Grammatical Cases

For those of you who have never studied Latin, or German, or a host of other languages known as inflected languages, grammatical cases are noun and pronoun inflections which indicate the relationship of terms in a sentence to one another. In English, cases are now only important to indicate possession (cat/cat’s, it/its) and in pronouns (she/her, who/whom). However, some languages have up to fifteen cases.   Copied from Phrontistery for comment and education

While that is all true, and I’m only learning about all of these myself at this point… however, a couple of definitions from Wiktionary made a few of these more interesting to an English writer who searches for ways to improve immersion.

For example, Caritive : Of words or endings that express a lack of something, for example English homeless/-less or unsalted/un-

For me, it is easier to use a tool when I have a good name for it. By good, I mean, something I didn’t make up myself. Good names make it simpler to talk to people about what techniques I’m using, and how they worked out.

With Caritive, I can envision using it as it suggests, choosing for a down or moody character to choose undead instead of immortal, depressed rather than blue, unsugared rather than diet, pitiless rather than cold.

Some of them, like similative I’m not sure how to portray or if there is a way. Take what is offered the profit says…

Here’s his list:

abessiveindicating absence or lack
ablativeindicating direction from or time when
absolutiveindicating subject or object of intransitive verb
accusativeindicating direct object of a verb
adessiveindicating place where or proximity to
adnominalindicating adjective used as a noun
agentiveindicating agent performing an action
allativeindicating movement towards
associativeindicating association with or accompaniment by
benefactiveindicating for whom or which
caritiveindicating lack of something
causativeindicating causation by
comitativeindicating accompaniment
compellativeindicating address or appellation; vocative
conformativeindicating resemblance; similative
dativeindicating indirect object of a verb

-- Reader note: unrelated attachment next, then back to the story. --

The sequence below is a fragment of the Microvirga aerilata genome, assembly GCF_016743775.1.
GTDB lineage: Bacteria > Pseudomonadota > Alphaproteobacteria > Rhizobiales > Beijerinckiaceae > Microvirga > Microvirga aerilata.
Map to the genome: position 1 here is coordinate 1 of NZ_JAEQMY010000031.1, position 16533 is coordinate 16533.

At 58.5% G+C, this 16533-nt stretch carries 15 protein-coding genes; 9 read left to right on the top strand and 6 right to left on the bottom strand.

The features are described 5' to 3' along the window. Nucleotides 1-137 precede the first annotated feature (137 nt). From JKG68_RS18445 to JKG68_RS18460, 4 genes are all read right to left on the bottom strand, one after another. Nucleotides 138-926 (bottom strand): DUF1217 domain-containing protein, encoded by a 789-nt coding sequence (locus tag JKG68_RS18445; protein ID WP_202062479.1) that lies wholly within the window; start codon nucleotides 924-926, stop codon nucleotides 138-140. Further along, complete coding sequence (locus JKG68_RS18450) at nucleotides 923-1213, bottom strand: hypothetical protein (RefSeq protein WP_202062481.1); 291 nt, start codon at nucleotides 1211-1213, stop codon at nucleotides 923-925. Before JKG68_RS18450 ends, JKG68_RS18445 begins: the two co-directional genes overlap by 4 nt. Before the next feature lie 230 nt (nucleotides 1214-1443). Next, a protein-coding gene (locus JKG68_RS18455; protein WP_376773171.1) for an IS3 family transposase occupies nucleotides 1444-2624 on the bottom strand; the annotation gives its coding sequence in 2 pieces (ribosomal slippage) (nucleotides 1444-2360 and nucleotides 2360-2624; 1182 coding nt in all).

delativeindicating motion downward
distributiveindicating separate members of a group, one at a time
elativeindicating movement out of or away from
equativeindicating likeness or identity
ergativeindicating subject of a transitive verb
essiveindicating a temporary state of being
factiveindicating causation
genitiveindicating possession, origin or relation
illativeindicating movement into or toward
inessiveindicating location within
instructiveindicating means whereby
instrumentalindicating means by which
introessiveindicating motion into
juxtapositiveindicating juxtaposition
lativeindicating motion up to or as far as
locativeindicating location or place where
multiplicativeindicating repetition or augmentation
mutativeindicating a change of place or state
nominativeindicating subject of a verb
oppositiveindicating opposition or location opposite to
partitiveindicating a part of a larger whole
perlativeindicating movement through or across
possessiveindicating possession; genitive case
predicativeindicating the predicate
privativeindicating absence, deprivation or negation
prolativeindicating motion alongside or means of motion
relativeindicating relation or a prepositional object
similativeindicating similarity to
situativeindicating comparison of two things
sociativeindicating association with the subject
stativeindicating a state rather than an action
subessiveindicating location under or below
sublativeindicating movement towards the top of
superessiveindicating location upon or on top of
temporalindicating time when
terminativeindicating motion up to or time until
translativeindicating process of change or movement through
vocativeindicating calling or personal address